I kept all 5 LPs of the above… and a lot more (but only because of their beautifull big sleeves).

        We arranged the blind listening session.
        A test I organized with a friend who had a very fine high end set in the 90s:
        The panel was our other music friends. All had CDs and LPs. Some loved CD more others prefered vinyl.
        -We recorded a LP on a CD-R and called it A
        -The original LP of A and called it B
        -We recorded an CD and added (very tricky) a little surface noise from between LP tracks! and called it C
        -The original CD of C and called it D

        We tuned the 4 ch mixer so all channels had exact the same playback level. The same amp & speakers were used for all playback.

        2 simple questions, 2 sound compariations between vinyl and CD.
        We first switched between A and B for our listeners.
        All of or 7 friends wanted to listen again and again to A and B and verse versa,
        We asked what did you hear Vinyl or CD all replied like : went someting wrong I heard vinyl in both cases.
        What sounded the best for you? They all replied A sounded as good as B.

        Then we started listen between C and D.
        The 3 vinyl lovers among the panel prefered C over D (!) Are you sure? Yes definitly, the vinyl on C sounds more lively can’t you hear that?!
        3 others found D a CD sounding the best: a bit more clear. One said C sounded as good as D.

        We asked those what did you hear Vinyl or CD? All replied: damn good vinyl on C, CD on D.

        After telling them what really C was, the vinyl losers were pissed being tricked, but underneath embarressed.

        No need because vinyl lovers listen with their big-sleeves-eyes too you know…

        Here you are:

        A CD adds nor left out anything, there is nothing wrong with the format compaired to the Flinstone age vinyl!
        If a CD sounds bad it’s the recording they put on it. Vinyl has ALWAYS it’s imperfections.

        Is this it? No.

        A needle in a groove is an instrument* itself. It produces a sound along the sound in the groove too. It add something to the recording many people like or are simply used to. They call that warmth. Like some people are used to the sss-sounds of a less than 192 kbps mp3. I just call it distortion. But even the right distortion can sounds great to others.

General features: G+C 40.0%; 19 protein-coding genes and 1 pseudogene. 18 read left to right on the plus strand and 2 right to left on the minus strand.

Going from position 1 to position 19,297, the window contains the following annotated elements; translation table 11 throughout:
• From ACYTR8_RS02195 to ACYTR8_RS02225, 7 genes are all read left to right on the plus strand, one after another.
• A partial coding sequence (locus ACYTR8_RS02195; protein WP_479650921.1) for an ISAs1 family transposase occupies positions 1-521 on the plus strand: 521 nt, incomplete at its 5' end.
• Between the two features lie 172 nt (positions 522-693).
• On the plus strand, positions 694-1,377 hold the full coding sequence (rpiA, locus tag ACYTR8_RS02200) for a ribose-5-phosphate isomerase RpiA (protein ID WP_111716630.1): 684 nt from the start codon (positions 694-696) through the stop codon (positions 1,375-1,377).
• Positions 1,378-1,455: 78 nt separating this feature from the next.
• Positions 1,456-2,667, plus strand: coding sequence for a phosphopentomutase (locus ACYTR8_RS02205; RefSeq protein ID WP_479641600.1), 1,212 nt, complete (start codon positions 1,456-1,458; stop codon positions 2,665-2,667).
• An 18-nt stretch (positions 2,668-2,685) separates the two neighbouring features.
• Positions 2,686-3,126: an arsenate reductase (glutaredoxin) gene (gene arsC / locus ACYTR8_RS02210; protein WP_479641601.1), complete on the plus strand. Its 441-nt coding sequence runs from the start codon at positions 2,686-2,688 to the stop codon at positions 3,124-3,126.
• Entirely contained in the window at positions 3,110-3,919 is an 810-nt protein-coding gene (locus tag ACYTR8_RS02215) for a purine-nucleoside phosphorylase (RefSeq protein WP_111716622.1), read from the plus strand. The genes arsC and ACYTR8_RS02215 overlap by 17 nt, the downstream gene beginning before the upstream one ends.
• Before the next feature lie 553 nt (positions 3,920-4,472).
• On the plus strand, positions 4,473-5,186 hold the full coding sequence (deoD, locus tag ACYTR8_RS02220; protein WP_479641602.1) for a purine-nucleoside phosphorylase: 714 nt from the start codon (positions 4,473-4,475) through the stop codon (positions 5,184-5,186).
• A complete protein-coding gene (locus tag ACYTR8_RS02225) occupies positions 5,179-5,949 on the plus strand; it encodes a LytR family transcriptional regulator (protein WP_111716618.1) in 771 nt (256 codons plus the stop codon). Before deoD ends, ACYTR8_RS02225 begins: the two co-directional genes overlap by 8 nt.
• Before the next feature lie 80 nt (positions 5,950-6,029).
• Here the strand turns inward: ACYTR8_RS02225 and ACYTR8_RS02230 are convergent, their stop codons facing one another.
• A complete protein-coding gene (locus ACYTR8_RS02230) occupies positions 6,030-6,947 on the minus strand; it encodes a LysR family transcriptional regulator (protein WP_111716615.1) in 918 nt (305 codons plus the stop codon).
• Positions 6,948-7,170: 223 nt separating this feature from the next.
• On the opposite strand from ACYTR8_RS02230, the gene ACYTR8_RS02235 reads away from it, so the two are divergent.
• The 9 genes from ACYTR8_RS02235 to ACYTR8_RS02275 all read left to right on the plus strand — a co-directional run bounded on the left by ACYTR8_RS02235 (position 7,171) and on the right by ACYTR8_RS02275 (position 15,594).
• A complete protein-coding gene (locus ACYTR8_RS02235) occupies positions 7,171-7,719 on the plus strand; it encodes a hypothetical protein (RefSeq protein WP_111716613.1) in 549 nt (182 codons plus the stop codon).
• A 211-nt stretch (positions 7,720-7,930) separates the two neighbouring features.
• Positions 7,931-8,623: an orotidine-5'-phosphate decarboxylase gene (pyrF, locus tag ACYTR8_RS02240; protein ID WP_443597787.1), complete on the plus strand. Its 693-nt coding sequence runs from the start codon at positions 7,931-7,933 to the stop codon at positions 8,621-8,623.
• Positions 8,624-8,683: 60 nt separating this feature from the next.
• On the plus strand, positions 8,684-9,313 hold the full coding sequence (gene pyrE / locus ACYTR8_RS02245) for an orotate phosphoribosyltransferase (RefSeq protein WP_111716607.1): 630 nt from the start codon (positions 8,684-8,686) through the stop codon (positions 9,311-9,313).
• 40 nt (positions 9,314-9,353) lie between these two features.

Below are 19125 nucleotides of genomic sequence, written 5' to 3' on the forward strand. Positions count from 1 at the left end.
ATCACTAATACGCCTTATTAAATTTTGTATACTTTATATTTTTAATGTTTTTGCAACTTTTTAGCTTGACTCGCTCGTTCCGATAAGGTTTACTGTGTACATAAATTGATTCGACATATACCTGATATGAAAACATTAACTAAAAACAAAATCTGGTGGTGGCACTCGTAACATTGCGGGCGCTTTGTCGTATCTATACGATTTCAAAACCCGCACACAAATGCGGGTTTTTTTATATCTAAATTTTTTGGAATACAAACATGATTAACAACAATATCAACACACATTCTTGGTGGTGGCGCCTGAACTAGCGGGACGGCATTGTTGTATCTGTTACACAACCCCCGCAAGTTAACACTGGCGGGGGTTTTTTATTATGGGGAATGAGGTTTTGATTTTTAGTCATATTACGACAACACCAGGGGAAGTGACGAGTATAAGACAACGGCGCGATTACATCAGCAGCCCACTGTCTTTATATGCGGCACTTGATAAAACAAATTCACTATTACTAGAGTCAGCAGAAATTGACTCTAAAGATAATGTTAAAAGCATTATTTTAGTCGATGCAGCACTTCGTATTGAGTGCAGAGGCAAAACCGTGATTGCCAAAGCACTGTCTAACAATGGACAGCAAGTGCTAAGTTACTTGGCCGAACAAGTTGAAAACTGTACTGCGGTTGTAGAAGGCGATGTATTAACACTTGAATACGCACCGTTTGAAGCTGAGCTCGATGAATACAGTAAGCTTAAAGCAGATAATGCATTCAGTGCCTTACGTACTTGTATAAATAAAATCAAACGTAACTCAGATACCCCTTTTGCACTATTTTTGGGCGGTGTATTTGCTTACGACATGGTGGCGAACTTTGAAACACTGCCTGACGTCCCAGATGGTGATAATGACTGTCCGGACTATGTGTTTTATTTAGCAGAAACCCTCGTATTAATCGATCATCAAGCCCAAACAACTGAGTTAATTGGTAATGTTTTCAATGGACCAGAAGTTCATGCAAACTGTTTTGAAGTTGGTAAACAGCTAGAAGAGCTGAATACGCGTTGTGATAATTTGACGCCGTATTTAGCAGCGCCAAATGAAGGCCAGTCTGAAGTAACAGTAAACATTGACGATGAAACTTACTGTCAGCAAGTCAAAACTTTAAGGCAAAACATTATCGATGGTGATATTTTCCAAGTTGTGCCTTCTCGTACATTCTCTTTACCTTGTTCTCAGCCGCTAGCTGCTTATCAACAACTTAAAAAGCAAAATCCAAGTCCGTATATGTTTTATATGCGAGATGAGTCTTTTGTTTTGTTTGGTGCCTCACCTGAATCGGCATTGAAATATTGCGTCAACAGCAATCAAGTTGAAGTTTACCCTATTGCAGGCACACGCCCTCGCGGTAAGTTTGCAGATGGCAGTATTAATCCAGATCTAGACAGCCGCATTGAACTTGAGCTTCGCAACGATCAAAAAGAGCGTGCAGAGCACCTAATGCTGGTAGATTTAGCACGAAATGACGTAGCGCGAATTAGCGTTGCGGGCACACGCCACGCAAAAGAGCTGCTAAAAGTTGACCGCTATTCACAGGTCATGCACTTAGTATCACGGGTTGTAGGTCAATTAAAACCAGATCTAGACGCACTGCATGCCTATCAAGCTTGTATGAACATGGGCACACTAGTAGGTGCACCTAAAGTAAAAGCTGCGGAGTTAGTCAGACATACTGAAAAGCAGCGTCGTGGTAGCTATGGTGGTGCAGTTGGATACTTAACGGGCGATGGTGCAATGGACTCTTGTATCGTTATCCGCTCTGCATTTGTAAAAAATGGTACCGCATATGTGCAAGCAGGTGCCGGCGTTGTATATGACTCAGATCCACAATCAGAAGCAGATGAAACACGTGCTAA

What leaves:

        Why emputee a long piece of music in 20 min. parts per LP side when you have 80 min. at your disposal on CD.

        Why buy you desert island LP again and again when you are done with one purchase on CD.

        7 inch E.P. and singles are as bad sounding as LP tracks near it’s label, anyone that states this sounds better as CD is nearly deaf to anything! Only 12 inch singles and the first centimeters of an LP count for the best possible quality on vinyl.

        I don’t need the sound the vinyl format makes and certainly no sounds that cover what the musicians did play when worn or badly pressed.

        Vinyl is an insult to the musicans and it’s listeners. Many historic recording are covered in groove noise and detoriation. Thank God future generations can go back to old CDs not to have to rely on worn vinyl.

        • Anonymous

          Blunt review. I like it. And finally, as many say, the master is of great importance. Plus, the vinyl is prone to defects during the pressing. But, honestly, I have some CDs recently published by Naive and Aparte (from France) sounding absolutely incredible – I can close my eyes and feel the breath of the artists. This is real music fine recorded. And, looking back at the many years of listening to vinyl, I can only say “This quality cannot be put on a vinyl no matter what master they come up with”.
          The rest, is just marketing gargle. Fact is that the music industry is losing bags of money due to the CD piracy (including copying on CD-R and ripping to loseless or lossy formats). This wasn’t so bad during the vinyl era and they have all the pecuniary reasons to regret it (this is all they care, isn’t it?)

  • Al

    A CD produces better sound because there is none of the surface noise there, and it holds its sound quality with each play. CD is also not plagued by many of the production issues that vinyl is.

    DAC’s have come a long way since the early 1980′s. The problem with CD’s, and I guess most music, is that it is a loud, compressed mess. When CD is mastered right, it sounds cleaner and better than a record.

    That is my two cents. I know that fanboys of vinyl will come here and disagree because they spend x amount of dollars for a vinyl setup, so their ego is hurt when you say CD is better.